Since a scammer named “frank” just tried contacting me, telling me they got in touch with me through Yelp, I figured it was a good time to post about this. Hopefully knowing these little tips can give save you some grief in dealing with these assholes.

What are these scammers looking to do?

To be honest, I don’t really know what their end goal is. As far as I’ve gotten, I’ve had people telling me they were going to drop things off to me but that I needed to make some kind of sketchy payment to them in order for them to pay me in cash, or something like that.

Bottom line, I think money is what they’re looking for. They need you to wire them money in some kind of weird business transaction and then you’ll probably never hear from them again.

Thankfully, I can’t tell you what happens from there because they’ve never gotten that far with me.

Why are you being targeted by scammers?

Because you’re out there trying to do something with your life and start a business. They look for websites and yelp business profiles and will contact you asking about your services, knowing that you’ll go back and forth with them more often than if they were doing it in some other way, probably.

I have stopped using Yelp paid ads because of this kind of scam activity. I don’t know if this is a well known thing with Yelp or if they’re trying to fix it in some way, but for the time being I’m no longer interested in spending ad dollars with them.

How to know it is a scam asking about your business services

From getting a few of these “solicitations” (if you can call it that), I’ve gathered a bit of information and trends on how these scammers usually operate.

1. They’ll give way too much information up front

Ok, here is the first dead give away. They’ll text or email you with VERY specific information.

In my case, with graphic design, “frank” got in touch with me telling me that he was looking for graphic design services.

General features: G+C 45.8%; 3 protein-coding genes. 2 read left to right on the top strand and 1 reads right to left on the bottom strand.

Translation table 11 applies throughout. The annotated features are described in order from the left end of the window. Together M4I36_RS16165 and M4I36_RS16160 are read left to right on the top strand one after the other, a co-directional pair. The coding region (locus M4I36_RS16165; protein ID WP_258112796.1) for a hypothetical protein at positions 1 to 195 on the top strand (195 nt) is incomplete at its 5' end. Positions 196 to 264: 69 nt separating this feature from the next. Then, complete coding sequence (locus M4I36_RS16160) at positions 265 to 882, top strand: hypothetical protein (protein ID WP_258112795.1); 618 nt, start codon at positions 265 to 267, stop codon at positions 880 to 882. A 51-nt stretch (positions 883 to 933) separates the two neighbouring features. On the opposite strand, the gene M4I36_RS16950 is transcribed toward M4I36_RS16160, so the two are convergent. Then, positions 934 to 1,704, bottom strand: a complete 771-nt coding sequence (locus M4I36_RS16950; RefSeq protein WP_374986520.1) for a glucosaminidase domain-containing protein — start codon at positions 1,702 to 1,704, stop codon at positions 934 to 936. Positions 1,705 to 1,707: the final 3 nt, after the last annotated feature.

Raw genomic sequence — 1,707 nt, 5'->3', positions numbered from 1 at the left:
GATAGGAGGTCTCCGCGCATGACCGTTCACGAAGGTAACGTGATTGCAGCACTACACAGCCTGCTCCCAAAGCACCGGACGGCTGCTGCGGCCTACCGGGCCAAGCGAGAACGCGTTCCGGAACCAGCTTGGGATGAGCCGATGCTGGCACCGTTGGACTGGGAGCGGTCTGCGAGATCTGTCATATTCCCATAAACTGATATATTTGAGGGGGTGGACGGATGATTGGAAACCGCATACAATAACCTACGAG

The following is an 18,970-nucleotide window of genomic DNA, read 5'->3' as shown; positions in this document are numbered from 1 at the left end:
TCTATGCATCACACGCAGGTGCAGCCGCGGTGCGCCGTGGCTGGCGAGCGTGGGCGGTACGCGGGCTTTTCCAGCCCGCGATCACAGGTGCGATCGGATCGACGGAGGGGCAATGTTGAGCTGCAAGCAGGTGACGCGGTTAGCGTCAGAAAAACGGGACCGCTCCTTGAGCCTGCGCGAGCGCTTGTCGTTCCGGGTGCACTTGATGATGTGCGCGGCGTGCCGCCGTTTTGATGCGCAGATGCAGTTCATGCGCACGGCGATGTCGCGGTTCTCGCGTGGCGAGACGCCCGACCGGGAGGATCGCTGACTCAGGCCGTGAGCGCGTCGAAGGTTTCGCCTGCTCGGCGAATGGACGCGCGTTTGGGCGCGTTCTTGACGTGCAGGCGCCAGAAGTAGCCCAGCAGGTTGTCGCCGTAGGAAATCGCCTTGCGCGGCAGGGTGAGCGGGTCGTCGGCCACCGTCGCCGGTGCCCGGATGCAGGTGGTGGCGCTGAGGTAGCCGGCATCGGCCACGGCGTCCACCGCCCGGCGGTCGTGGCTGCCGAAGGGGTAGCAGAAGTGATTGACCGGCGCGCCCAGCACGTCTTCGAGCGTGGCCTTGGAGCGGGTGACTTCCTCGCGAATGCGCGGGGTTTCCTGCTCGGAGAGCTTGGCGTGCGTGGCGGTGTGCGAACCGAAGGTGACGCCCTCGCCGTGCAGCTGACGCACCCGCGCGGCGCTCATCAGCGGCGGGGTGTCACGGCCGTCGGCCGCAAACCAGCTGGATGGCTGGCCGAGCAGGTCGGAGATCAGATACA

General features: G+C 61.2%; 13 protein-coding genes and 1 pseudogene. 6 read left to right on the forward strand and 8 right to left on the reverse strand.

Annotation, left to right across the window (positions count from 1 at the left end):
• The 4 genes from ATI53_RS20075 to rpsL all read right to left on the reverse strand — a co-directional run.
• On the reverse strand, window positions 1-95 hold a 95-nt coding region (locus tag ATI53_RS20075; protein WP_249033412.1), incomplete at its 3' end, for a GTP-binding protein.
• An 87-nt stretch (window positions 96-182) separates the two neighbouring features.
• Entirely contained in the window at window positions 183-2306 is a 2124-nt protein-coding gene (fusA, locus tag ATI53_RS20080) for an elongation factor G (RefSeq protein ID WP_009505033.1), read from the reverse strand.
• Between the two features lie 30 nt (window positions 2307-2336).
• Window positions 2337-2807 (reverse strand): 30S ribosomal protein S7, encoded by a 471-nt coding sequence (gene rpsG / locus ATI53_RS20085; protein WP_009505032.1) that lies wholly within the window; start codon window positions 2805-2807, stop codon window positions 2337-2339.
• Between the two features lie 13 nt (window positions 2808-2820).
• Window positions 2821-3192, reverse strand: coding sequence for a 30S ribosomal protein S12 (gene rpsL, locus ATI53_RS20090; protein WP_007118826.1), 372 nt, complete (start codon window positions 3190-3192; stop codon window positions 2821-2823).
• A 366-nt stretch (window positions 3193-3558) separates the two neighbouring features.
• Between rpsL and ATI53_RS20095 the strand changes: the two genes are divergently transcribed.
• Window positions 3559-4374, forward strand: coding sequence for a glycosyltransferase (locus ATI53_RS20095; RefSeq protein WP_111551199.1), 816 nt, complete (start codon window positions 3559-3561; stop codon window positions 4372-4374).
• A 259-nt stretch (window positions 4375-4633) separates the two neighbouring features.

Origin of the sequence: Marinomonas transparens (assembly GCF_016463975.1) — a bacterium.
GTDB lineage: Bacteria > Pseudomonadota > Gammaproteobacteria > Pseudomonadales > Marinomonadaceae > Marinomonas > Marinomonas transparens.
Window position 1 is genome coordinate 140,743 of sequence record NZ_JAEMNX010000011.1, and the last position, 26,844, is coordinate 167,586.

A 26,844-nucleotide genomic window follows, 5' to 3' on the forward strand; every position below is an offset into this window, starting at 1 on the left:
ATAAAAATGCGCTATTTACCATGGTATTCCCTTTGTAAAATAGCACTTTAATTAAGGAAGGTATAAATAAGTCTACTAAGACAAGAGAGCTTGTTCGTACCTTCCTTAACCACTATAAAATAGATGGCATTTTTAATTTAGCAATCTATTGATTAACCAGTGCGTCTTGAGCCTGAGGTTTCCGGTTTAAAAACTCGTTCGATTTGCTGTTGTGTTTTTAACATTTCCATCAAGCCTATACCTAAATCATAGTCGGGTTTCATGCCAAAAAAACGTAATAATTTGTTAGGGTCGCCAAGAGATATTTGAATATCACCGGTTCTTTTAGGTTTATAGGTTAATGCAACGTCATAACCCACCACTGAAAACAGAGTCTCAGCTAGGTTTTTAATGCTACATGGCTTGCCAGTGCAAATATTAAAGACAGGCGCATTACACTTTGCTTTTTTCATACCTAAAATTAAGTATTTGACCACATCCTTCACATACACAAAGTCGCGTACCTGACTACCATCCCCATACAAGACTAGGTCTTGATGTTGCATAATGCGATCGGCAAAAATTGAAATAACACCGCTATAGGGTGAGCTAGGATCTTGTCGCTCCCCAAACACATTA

I asked him what he was looking for specifically and what his budget is.

He told me a bunch of crap about some kind of text based design he was looking for in 10-20 variations and that he had a budget of 700-900 to spend.

I dont know about you, but when actual clients get in touch with me, they dont come pre loaded with this kind of information.

Finding out what they are willing to spend is usually a chore and one of the hardest things to do as a sales person or business owner. Most clients want you to make the first offer so they can work you down from there.

When they have all of this information pre-loaded and ready to go, that’s a red flag for me.

2. some kind of sketchy payment method or transaction requested

If they manage to scam their way past that first “quoting” stage, ask them for a down payment. This is usually where it will take a turn towards them giving up.

They’ll probably give you some crap about not being able to pay with your preferred payment method and Will ask you to pay In a way that just seems strange for someone in the states to ever ask you (assuming you live and do business in USA).

Sometimes, it’ll seem like theyre trying to get a bit of money out of you to “verify an account” or something of that nature so that they can wire you money in cash.

Dont ever give these people your bank account information. That could be exactly what theyre after.

When something seems sketchy in regards to payment, is usually is.

If something makes you feel uncomfortable.

How to prevent being scammed

1. Ask them to verify their identity

Ask them to send you a picture of themselves holding up a piece of paper saying something of your choice. Something that they could not have possibly prepared. Thats the best way I’ve found to defeat these people.

Once I asked this guy to send me that I got a “fuck you,” so I proceeded to report him to yelp and that was that. You dont even have to do that, just block the number and keep going about your business. I just like to punish them as much as possible for wasting my time.

2. Have them put in a down payment with no exceptions

Since they’re looking to do something to get money out of you, just firmly tell them you require 50% down or whatever it is you require.

If they pay you, fine, then go ahead and get to work for them! They won’t though, if they’re scamming you. They’ll either tell you to fuck yourself like mine did or they’ll come up with some bs excuse about why they cant and what they need you to do to get their payment.

Anyway, just a quick post but something I think is important to share with any new business owner who is susceptible to this kind of thing and has never experienced it themselves.

Feel free to contact me with any questions about this kind of thing.

Stay grinding my friends,
Tom.